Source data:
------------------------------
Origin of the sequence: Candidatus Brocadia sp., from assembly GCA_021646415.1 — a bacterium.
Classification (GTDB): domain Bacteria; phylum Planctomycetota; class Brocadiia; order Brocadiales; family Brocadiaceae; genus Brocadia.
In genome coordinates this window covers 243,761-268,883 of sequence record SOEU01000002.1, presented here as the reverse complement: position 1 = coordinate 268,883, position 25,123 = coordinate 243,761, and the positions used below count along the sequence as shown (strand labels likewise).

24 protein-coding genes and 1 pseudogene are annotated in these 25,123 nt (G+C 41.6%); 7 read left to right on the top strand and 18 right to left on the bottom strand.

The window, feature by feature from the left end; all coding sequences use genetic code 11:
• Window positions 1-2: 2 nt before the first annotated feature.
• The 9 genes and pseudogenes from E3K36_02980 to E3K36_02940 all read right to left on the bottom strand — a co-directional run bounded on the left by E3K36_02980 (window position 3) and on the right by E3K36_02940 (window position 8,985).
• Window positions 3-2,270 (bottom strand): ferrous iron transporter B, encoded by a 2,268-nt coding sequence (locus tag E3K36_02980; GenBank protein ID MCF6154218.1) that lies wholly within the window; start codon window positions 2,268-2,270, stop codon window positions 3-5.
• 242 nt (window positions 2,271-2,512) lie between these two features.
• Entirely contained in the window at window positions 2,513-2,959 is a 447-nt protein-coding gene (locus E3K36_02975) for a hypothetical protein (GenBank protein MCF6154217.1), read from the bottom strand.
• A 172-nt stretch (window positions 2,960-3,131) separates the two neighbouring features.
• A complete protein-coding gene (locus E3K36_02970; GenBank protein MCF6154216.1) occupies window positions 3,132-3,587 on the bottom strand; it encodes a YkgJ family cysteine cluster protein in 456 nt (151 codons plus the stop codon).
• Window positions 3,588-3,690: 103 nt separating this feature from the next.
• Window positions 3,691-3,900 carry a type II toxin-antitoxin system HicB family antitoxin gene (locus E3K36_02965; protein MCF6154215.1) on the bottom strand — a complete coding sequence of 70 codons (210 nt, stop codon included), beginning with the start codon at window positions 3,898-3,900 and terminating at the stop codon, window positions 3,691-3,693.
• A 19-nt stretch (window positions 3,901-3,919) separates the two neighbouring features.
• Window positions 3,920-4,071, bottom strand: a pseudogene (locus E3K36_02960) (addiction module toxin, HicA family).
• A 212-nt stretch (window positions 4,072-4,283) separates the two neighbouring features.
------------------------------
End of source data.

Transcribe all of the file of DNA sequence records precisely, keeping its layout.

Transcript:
Origin of the sequence: Candidatus Brocadia sp., from assembly GCA_021646415.1 — a bacterium.
Classification (GTDB): domain Bacteria; phylum Planctomycetota; class Brocadiia; order Brocadiales; family Brocadiaceae; genus Brocadia.
In genome coordinates this window covers 243,761-268,883 of sequence record SOEU01000002.1, presented here as the reverse complement: position 1 = coordinate 268,883, position 25,123 = coordinate 243,761, and the positions used below count along the sequence as shown (strand labels likewise).

24 protein-coding genes and 1 pseudogene are annotated in these 25,123 nt (G+C 41.6%); 7 read left to right on the top strand and 18 right to left on the bottom strand.

The window, feature by feature from the left end; all coding sequences use genetic code 11:
• Window positions 1-2: 2 nt before the first annotated feature.
• The 9 genes and pseudogenes from E3K36_02980 to E3K36_02940 all read right to left on the bottom strand — a co-directional run bounded on the left by E3K36_02980 (window position 3) and on the right by E3K36_02940 (window position 8,985).
• Window positions 3-2,270 (bottom strand): ferrous iron transporter B, encoded by a 2,268-nt coding sequence (locus tag E3K36_02980; GenBank protein ID MCF6154218.1) that lies wholly within the window; start codon window positions 2,268-2,270, stop codon window positions 3-5.
• 242 nt (window positions 2,271-2,512) lie between these two features.
• Entirely contained in the window at window positions 2,513-2,959 is a 447-nt protein-coding gene (locus E3K36_02975) for a hypothetical protein (GenBank protein MCF6154217.1), read from the bottom strand.
• A 172-nt stretch (window positions 2,960-3,131) separates the two neighbouring features.
• A complete protein-coding gene (locus E3K36_02970; GenBank protein MCF6154216.1) occupies window positions 3,132-3,587 on the bottom strand; it encodes a YkgJ family cysteine cluster protein in 456 nt (151 codons plus the stop codon).
• Window positions 3,588-3,690: 103 nt separating this feature from the next.
• Window positions 3,691-3,900 carry a type II toxin-antitoxin system HicB family antitoxin gene (locus E3K36_02965; protein MCF6154215.1) on the bottom strand — a complete coding sequence of 70 codons (210 nt, stop codon included), beginning with the start codon at window positions 3,898-3,900 and terminating at the stop codon, window positions 3,691-3,693.
• A 19-nt stretch (window positions 3,901-3,919) separates the two neighbouring features.
• Window positions 3,920-4,071, bottom strand: a pseudogene (locus E3K36_02960) (addiction module toxin, HicA family).
• A 212-nt stretch (window positions 4,072-4,283) separates the two neighbouring features.